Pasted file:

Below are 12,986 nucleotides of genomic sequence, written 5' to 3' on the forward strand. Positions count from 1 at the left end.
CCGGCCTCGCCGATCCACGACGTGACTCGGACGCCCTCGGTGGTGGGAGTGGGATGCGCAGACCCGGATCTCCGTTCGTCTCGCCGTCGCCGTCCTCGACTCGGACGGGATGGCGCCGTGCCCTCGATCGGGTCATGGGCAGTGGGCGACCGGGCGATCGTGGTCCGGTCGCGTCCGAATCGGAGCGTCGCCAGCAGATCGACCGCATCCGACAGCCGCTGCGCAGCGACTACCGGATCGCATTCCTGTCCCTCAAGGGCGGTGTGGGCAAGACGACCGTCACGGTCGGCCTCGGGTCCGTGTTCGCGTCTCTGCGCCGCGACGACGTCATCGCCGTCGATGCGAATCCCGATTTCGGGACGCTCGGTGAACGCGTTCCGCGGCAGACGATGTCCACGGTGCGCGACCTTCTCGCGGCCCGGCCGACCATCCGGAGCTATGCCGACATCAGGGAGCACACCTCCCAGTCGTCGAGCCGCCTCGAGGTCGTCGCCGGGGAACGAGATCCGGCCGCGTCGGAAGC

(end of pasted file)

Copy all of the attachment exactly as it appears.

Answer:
Below are 12,986 nucleotides of genomic sequence, written 5' to 3' on the forward strand. Positions count from 1 at the left end.
CCGGCCTCGCCGATCCACGACGTGACTCGGACGCCCTCGGTGGTGGGAGTGGGATGCGCAGACCCGGATCTCCGTTCGTCTCGCCGTCGCCGTCCTCGACTCGGACGGGATGGCGCCGTGCCCTCGATCGGGTCATGGGCAGTGGGCGACCGGGCGATCGTGGTCCGGTCGCGTCCGAATCGGAGCGTCGCCAGCAGATCGACCGCATCCGACAGCCGCTGCGCAGCGACTACCGGATCGCATTCCTGTCCCTCAAGGGCGGTGTGGGCAAGACGACCGTCACGGTCGGCCTCGGGTCCGTGTTCGCGTCTCTGCGCCGCGACGACGTCATCGCCGTCGATGCGAATCCCGATTTCGGGACGCTCGGTGAACGCGTTCCGCGGCAGACGATGTCCACGGTGCGCGACCTTCTCGCGGCCCGGCCGACCATCCGGAGCTATGCCGACATCAGGGAGCACACCTCCCAGTCGTCGAGCCGCCTCGAGGTCGTCGCCGGGGAACGAGATCCGGCCGCGTCGGAAGC